Yoga and Lifestyle Management

Taken from The Hindustan Times, 21.9.94

P. K. Suri, who runs a steel unit in Delhi, developed hypertension and cervical ailments. He was just thirty at that time. Fatesingh Jodha, editor, Sunday Information and Newspapers, suffered a heart attack and took treatment from two major hospitals in the city. But he did not get cured completely. Similar were the cases of Daijit Singh and Bhandari.

All of them have one thing in common. They belonged to the first batch of a unique research based treatment programme organised by the All India Institute of Medical Sciences (AIIMS), with assistance from Adhyatma Sadhana Keudra, Mehrauli, for lifestyle guidelines and yogic exercises. Under a grant from the Indian Council of Medical Research, the Department of Physiology of AIIMS started a research project in January 1983 to combat increasing cases of coronary heart disease (CHD).

Dr Bimal Chhajer, Assistant Professor of Physiology, says, "I happened to study the effects of yoga in curing heart ailments while I was doing my M.D. thesis from Lucknow. Later in Delhi I was introduced to Dharmananda at Adhyatma Sadhana Kendra. And I began to think along the lines of conducting a research programme incorporating a yogic lifestyle for CHD patients at AIIMS. Yoga research in India was started in 1960 by B. K. Anand and G. S. Chinna. But somehow there was no major research work after that. Mostly the research was theoretical and mainly academic. With ICMR grants we have started this treatment-oriented research."

The programme has been a great success as the patients themselves would testify. The success has triggered an international Conference on Lifestyle and health at AIIMS scheduled for January 20-21, 1995. We are told that it is the first of kind. Its main objective is to focus on lifestyle prescription as an alternate and auxiliary side-effect-less therapy for modern diseases. The conference is to be followed by a three-day workshop on lifestyle intervention techniques for coronary heart disease, the science of living for stress management and moral education and lifestyle.

Since the inception of the integrated programme of yoga and lifestyle, twelve batches of ten patients each have received the treatment. As the programme is basically for research purposes, only male patients have been included.

"We send ten patients to the lifestyle-plus-yoga therapy while ten others are kept on usual medication, minus the yoga and lifestyle patterns. The patients for both the batches are picked at random. But the success of the program is so impressive that every patient wants to join the yogic lifestyle batch."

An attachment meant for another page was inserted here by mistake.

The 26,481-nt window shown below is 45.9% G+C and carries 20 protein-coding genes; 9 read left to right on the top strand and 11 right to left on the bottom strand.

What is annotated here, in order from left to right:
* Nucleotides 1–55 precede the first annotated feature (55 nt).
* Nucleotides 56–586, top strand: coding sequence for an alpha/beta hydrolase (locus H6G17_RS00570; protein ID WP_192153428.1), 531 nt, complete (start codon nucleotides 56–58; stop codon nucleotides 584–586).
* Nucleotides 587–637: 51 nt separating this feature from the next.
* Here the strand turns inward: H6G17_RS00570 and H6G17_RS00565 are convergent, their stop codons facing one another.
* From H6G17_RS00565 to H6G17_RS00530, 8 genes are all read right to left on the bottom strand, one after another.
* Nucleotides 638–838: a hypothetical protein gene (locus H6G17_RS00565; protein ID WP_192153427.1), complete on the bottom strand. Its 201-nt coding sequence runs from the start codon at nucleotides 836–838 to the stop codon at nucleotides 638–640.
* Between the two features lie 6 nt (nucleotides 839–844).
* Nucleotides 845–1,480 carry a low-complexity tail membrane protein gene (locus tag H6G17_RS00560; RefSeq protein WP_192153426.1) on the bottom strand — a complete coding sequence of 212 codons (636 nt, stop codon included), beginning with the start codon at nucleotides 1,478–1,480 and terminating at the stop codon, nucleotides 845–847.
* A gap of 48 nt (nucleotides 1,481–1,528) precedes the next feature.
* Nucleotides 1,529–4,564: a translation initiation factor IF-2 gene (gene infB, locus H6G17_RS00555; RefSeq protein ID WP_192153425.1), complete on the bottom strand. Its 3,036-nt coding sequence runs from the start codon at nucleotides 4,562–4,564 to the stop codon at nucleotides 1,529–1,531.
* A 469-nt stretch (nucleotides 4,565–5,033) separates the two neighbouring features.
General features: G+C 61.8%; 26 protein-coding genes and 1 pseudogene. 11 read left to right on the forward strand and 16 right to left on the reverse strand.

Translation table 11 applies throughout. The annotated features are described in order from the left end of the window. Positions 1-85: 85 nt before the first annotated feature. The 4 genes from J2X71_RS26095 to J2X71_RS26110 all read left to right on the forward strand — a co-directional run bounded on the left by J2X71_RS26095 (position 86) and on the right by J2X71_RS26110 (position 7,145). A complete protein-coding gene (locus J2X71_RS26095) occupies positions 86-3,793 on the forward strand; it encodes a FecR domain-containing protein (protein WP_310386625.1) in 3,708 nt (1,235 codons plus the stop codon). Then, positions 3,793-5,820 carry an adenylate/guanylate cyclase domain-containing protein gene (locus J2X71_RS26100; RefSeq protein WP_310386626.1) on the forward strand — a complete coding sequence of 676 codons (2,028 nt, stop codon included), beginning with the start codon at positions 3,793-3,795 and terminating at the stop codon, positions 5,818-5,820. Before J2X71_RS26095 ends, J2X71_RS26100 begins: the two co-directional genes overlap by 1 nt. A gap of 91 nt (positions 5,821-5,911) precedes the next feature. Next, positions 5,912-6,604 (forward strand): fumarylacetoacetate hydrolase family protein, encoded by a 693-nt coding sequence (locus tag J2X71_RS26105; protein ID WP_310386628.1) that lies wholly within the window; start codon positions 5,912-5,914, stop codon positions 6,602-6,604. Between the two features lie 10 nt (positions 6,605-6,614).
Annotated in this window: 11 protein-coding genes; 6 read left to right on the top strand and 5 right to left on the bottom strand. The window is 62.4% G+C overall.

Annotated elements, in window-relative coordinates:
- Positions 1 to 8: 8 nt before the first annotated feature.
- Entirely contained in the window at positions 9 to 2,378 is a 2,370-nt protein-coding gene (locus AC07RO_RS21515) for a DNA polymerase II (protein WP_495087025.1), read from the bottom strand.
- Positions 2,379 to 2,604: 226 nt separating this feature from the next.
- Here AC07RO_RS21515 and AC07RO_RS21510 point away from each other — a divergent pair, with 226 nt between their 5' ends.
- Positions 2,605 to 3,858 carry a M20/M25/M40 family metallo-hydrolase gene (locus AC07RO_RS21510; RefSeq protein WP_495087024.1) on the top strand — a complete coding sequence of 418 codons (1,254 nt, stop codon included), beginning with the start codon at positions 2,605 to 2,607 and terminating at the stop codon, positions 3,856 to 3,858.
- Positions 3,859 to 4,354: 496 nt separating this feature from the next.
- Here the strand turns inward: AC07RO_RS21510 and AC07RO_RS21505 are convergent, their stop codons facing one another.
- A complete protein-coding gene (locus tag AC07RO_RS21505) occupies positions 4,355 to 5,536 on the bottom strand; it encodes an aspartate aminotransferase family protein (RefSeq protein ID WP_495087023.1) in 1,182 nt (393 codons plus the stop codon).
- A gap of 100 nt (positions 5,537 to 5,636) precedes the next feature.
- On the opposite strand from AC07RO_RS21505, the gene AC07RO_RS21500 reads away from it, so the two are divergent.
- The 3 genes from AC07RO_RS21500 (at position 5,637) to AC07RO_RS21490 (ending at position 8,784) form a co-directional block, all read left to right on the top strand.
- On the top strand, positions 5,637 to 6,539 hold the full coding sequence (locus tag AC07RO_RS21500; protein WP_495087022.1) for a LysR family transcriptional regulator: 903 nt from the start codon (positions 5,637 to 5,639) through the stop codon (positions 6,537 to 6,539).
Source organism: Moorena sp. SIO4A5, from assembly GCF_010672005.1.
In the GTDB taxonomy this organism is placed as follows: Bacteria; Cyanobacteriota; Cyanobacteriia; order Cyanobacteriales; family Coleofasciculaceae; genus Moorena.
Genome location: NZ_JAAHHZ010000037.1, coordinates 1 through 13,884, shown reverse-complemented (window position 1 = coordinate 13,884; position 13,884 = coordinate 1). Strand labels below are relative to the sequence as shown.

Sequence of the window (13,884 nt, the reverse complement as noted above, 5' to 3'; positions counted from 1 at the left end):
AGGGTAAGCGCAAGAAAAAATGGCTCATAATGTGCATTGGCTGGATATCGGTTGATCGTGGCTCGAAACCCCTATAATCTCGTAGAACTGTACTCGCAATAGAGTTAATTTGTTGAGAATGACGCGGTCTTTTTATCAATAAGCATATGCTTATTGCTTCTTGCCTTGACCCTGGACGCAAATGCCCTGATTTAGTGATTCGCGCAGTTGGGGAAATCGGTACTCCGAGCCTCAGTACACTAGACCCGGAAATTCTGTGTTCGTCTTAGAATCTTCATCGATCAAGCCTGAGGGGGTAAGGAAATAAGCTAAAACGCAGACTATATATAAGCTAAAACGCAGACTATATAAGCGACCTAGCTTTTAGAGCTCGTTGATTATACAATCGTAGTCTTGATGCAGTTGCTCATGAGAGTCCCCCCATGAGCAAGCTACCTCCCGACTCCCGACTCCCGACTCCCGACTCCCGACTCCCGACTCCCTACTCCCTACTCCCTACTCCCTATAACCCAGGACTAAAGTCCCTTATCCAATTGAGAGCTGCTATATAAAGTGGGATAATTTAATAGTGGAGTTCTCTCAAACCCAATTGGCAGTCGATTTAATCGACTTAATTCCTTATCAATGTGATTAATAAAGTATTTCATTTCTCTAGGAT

"We accommodate them, however, on the subsequent batches. At the start we had about 250 patients listed for this experiment. Now most of them have received this treatment and the results have been very positive," Dr Chhajer explains.

The patients are sent to Adhyatma Sadhana Kendra at Mehrauli for yogic treatment. "They stay here for three days," says Dharmananda. "During their stay they are taught yogic exercises, meditation and are advised to follow a prescribed lifestyle - diet, sleep, everything as per schedule. The duration of the daily yoga practice is about forty or sixty minutes. However, meditation can be practised for a longer period if one wishes." Their progress is monitored in the AIIMS.

Research has proved that unlike medicines which give only temporary relief, the integrated yogic treatment eliminates the very cause of the ailment. Therefore the heart diseases disappear totally. Says P. K. Suri, "Today I don't have diet control but I continue my exercises. I don't take any medicine either. My cervical problems are also gone. I am perfectly alright."

Dharmananda advises that the exercises should not be done if they hurt. "You can stop there for some time if it pains," he says. The cure basically is inside us only. Most of the physical problems can be traced to psychological imbalances.

Dr Chhajer says the treatment involves training in communicative skills. "The entire lifestyle perspectives have to be corrected. We include wives in the programme. The family members should also realise correct lifestyle based on proper diet, proper thinking and communication/interaction makes a complete, healthy life."

But will a package programme of three days help in the cure? "These three days are only training sessions after which the patients are advised to follow the pattern and keep reporting to us once in a week or once in a month," says Dr Chhajer. The guidelines issued to the patients stress regularity in practice. There is advice on proper diet and duration of sleep. In the yogic exercises, 'kayotsarga' (relaxation with self-awareness) and 'preksha dhyana' (deep perception and meditation) are important.